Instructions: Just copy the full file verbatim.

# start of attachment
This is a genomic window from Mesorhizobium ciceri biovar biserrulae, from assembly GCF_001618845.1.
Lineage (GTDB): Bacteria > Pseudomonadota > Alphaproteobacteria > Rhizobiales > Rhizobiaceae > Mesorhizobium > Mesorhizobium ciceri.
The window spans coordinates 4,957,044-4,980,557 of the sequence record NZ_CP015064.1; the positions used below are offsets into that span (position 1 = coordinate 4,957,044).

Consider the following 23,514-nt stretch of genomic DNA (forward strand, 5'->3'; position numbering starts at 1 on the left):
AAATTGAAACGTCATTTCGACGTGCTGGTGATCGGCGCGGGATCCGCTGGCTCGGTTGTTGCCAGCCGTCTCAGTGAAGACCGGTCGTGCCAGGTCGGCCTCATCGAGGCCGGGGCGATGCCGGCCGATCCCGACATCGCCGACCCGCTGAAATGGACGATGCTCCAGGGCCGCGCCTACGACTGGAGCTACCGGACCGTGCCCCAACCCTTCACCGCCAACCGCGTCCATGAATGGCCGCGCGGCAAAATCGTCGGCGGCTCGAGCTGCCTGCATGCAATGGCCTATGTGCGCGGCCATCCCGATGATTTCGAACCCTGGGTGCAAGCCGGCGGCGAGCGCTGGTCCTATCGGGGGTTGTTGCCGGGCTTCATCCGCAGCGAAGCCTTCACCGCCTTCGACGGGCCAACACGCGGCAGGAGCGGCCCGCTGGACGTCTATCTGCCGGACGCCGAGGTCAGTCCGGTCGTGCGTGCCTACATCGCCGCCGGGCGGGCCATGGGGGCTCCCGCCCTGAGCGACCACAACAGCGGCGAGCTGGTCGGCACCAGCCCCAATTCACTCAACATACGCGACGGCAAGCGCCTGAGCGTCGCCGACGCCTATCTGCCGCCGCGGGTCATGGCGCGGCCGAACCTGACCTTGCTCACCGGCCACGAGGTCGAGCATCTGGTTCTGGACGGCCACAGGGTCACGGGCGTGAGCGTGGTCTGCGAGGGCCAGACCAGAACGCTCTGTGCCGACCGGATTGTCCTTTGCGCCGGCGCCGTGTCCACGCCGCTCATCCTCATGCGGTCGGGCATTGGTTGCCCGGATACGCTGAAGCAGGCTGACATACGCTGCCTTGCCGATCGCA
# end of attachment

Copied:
This is a genomic window from Mesorhizobium ciceri biovar biserrulae, from assembly GCF_001618845.1.
Lineage (GTDB): Bacteria > Pseudomonadota > Alphaproteobacteria > Rhizobiales > Rhizobiaceae > Mesorhizobium > Mesorhizobium ciceri.
The window spans coordinates 4,957,044-4,980,557 of the sequence record NZ_CP015064.1; the positions used below are offsets into that span (position 1 = coordinate 4,957,044).

Consider the following 23,514-nt stretch of genomic DNA (forward strand, 5'->3'; position numbering starts at 1 on the left):
AAATTGAAACGTCATTTCGACGTGCTGGTGATCGGCGCGGGATCCGCTGGCTCGGTTGTTGCCAGCCGTCTCAGTGAAGACCGGTCGTGCCAGGTCGGCCTCATCGAGGCCGGGGCGATGCCGGCCGATCCCGACATCGCCGACCCGCTGAAATGGACGATGCTCCAGGGCCGCGCCTACGACTGGAGCTACCGGACCGTGCCCCAACCCTTCACCGCCAACCGCGTCCATGAATGGCCGCGCGGCAAAATCGTCGGCGGCTCGAGCTGCCTGCATGCAATGGCCTATGTGCGCGGCCATCCCGATGATTTCGAACCCTGGGTGCAAGCCGGCGGCGAGCGCTGGTCCTATCGGGGGTTGTTGCCGGGCTTCATCCGCAGCGAAGCCTTCACCGCCTTCGACGGGCCAACACGCGGCAGGAGCGGCCCGCTGGACGTCTATCTGCCGGACGCCGAGGTCAGTCCGGTCGTGCGTGCCTACATCGCCGCCGGGCGGGCCATGGGGGCTCCCGCCCTGAGCGACCACAACAGCGGCGAGCTGGTCGGCACCAGCCCCAATTCACTCAACATACGCGACGGCAAGCGCCTGAGCGTCGCCGACGCCTATCTGCCGCCGCGGGTCATGGCGCGGCCGAACCTGACCTTGCTCACCGGCCACGAGGTCGAGCATCTGGTTCTGGACGGCCACAGGGTCACGGGCGTGAGCGTGGTCTGCGAGGGCCAGACCAGAACGCTCTGTGCCGACCGGATTGTCCTTTGCGCCGGCGCCGTGTCCACGCCGCTCATCCTCATGCGGTCGGGCATTGGTTGCCCGGATACGCTGAAGCAGGCTGACATACGCTGCCTTGCCGATCGCA